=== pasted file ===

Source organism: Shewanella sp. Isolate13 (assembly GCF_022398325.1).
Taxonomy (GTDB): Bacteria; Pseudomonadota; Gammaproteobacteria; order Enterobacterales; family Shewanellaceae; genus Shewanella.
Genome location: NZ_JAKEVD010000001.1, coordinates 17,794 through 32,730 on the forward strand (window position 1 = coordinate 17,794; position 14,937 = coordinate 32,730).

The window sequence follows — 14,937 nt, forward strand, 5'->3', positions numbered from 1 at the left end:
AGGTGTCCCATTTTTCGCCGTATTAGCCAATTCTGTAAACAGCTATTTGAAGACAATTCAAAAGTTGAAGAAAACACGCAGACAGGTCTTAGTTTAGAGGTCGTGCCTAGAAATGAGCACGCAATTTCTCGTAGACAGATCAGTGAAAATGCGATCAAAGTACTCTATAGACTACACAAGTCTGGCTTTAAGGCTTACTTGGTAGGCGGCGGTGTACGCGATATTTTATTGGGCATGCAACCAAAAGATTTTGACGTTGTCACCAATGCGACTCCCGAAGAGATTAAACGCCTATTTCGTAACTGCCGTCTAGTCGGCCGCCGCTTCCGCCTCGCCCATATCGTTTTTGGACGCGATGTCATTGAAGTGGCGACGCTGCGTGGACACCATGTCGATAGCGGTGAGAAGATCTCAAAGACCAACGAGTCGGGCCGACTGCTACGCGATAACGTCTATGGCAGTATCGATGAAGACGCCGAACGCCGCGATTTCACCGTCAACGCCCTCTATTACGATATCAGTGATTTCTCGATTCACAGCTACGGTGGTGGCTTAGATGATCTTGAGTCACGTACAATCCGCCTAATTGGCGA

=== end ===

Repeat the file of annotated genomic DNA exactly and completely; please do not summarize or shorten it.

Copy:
Source organism: Shewanella sp. Isolate13 (assembly GCF_022398325.1).
Taxonomy (GTDB): Bacteria; Pseudomonadota; Gammaproteobacteria; order Enterobacterales; family Shewanellaceae; genus Shewanella.
Genome location: NZ_JAKEVD010000001.1, coordinates 17,794 through 32,730 on the forward strand (window position 1 = coordinate 17,794; position 14,937 = coordinate 32,730).

The window sequence follows — 14,937 nt, forward strand, 5'->3', positions numbered from 1 at the left end:
AGGTGTCCCATTTTTCGCCGTATTAGCCAATTCTGTAAACAGCTATTTGAAGACAATTCAAAAGTTGAAGAAAACACGCAGACAGGTCTTAGTTTAGAGGTCGTGCCTAGAAATGAGCACGCAATTTCTCGTAGACAGATCAGTGAAAATGCGATCAAAGTACTCTATAGACTACACAAGTCTGGCTTTAAGGCTTACTTGGTAGGCGGCGGTGTACGCGATATTTTATTGGGCATGCAACCAAAAGATTTTGACGTTGTCACCAATGCGACTCCCGAAGAGATTAAACGCCTATTTCGTAACTGCCGTCTAGTCGGCCGCCGCTTCCGCCTCGCCCATATCGTTTTTGGACGCGATGTCATTGAAGTGGCGACGCTGCGTGGACACCATGTCGATAGCGGTGAGAAGATCTCAAAGACCAACGAGTCGGGCCGACTGCTACGCGATAACGTCTATGGCAGTATCGATGAAGACGCCGAACGCCGCGATTTCACCGTCAACGCCCTCTATTACGATATCAGTGATTTCTCGATTCACAGCTACGGTGGTGGCTTAGATGATCTTGAGTCACGTACAATCCGCCTAATTGGCGA